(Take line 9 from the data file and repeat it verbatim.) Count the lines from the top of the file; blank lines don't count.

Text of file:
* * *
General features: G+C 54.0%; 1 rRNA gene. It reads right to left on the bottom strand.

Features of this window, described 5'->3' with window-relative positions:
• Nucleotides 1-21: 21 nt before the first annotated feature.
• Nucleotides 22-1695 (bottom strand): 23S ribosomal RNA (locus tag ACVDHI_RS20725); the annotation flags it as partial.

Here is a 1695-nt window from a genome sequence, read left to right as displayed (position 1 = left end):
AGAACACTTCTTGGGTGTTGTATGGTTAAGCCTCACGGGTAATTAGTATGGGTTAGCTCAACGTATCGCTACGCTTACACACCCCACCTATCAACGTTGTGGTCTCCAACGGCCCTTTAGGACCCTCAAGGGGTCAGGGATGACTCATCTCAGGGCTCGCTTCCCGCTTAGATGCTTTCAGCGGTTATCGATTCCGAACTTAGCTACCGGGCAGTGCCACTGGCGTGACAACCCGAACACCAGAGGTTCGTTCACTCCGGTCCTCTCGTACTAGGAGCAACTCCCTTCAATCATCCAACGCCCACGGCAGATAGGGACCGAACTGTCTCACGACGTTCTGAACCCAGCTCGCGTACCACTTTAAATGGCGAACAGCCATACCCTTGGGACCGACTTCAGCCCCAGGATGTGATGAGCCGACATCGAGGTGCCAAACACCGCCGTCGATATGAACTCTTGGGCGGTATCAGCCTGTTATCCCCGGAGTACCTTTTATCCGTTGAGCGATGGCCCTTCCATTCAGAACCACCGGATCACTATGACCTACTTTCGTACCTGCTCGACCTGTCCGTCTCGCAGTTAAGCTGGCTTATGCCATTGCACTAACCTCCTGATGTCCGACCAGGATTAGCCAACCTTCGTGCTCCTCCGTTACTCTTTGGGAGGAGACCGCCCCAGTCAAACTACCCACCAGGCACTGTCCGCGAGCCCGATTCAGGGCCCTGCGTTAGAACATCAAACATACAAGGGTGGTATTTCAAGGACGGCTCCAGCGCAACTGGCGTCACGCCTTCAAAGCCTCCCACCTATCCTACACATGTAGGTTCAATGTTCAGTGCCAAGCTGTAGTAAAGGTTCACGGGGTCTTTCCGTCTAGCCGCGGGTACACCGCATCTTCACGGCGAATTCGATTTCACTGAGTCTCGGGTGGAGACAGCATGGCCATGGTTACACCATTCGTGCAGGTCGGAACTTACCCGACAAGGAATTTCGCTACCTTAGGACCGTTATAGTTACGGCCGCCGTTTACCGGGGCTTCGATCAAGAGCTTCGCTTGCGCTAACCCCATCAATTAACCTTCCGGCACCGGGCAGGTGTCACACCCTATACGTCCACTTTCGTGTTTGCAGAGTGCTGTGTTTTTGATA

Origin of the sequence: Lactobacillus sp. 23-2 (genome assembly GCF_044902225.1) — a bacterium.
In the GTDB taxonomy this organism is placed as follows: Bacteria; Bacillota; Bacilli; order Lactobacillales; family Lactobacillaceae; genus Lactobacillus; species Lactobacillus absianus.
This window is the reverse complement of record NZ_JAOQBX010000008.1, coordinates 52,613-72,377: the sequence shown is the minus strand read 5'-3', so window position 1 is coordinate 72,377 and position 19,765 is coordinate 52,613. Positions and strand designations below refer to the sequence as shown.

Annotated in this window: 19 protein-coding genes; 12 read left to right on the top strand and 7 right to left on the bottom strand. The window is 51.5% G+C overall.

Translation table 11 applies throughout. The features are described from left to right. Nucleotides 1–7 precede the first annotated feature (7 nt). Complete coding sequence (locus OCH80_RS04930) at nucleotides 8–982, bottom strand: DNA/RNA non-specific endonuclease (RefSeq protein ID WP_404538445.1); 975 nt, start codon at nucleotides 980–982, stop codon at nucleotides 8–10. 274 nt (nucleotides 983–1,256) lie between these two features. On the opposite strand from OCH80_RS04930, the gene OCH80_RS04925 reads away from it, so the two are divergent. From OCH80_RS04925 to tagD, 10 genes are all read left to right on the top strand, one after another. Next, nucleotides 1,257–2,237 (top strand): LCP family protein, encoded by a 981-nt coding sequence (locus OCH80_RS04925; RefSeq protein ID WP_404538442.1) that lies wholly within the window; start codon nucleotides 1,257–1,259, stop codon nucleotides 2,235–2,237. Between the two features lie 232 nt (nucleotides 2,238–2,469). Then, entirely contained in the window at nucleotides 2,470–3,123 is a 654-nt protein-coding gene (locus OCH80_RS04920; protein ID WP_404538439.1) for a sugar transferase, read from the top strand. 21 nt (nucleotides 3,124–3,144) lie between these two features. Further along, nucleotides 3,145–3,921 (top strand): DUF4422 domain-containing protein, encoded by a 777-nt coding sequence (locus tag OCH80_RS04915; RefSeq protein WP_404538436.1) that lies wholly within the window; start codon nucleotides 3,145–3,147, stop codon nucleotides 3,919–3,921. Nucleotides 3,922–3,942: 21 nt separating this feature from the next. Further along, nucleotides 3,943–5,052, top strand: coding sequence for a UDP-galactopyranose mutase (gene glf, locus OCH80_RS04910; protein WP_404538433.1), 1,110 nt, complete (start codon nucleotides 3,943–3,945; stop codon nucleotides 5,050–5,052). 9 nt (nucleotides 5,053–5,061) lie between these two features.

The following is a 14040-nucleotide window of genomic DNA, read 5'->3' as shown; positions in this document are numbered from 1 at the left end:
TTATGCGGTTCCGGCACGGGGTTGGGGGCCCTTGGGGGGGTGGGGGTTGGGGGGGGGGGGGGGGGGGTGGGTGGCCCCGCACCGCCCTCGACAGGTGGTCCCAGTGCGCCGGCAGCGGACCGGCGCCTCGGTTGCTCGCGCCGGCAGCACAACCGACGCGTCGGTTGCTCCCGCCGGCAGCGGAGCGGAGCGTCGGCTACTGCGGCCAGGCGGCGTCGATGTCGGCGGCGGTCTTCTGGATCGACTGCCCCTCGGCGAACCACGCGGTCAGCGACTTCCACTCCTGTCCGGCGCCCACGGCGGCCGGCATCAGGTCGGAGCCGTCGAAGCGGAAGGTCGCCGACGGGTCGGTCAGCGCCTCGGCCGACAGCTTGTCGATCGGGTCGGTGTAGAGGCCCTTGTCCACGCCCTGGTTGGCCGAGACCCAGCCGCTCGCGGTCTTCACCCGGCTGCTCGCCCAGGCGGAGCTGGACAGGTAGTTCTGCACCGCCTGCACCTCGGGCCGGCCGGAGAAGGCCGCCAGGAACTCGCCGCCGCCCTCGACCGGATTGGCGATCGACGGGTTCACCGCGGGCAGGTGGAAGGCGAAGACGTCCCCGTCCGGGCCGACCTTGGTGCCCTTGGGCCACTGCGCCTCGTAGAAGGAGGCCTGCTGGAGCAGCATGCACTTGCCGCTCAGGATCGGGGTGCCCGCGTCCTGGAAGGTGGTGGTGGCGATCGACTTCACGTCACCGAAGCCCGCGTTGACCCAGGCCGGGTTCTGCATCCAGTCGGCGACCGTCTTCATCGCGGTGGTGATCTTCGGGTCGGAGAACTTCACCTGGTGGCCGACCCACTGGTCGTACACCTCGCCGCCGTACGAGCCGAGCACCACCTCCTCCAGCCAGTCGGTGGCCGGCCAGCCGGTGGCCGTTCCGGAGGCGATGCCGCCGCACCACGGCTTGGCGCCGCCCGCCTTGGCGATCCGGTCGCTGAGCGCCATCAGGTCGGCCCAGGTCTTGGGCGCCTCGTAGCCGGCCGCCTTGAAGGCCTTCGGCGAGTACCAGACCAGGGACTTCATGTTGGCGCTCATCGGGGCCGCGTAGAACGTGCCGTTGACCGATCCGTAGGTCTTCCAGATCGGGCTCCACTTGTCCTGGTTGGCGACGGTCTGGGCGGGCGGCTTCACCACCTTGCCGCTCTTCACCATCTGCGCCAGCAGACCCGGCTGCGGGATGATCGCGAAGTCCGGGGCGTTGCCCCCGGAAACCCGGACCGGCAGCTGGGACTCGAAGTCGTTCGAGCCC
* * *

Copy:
This window is the reverse complement of record NZ_JAOQBX010000008.1, coordinates 52,613-72,377: the sequence shown is the minus strand read 5'-3', so window position 1 is coordinate 72,377 and position 19,765 is coordinate 52,613. Positions and strand designations below refer to the sequence as shown.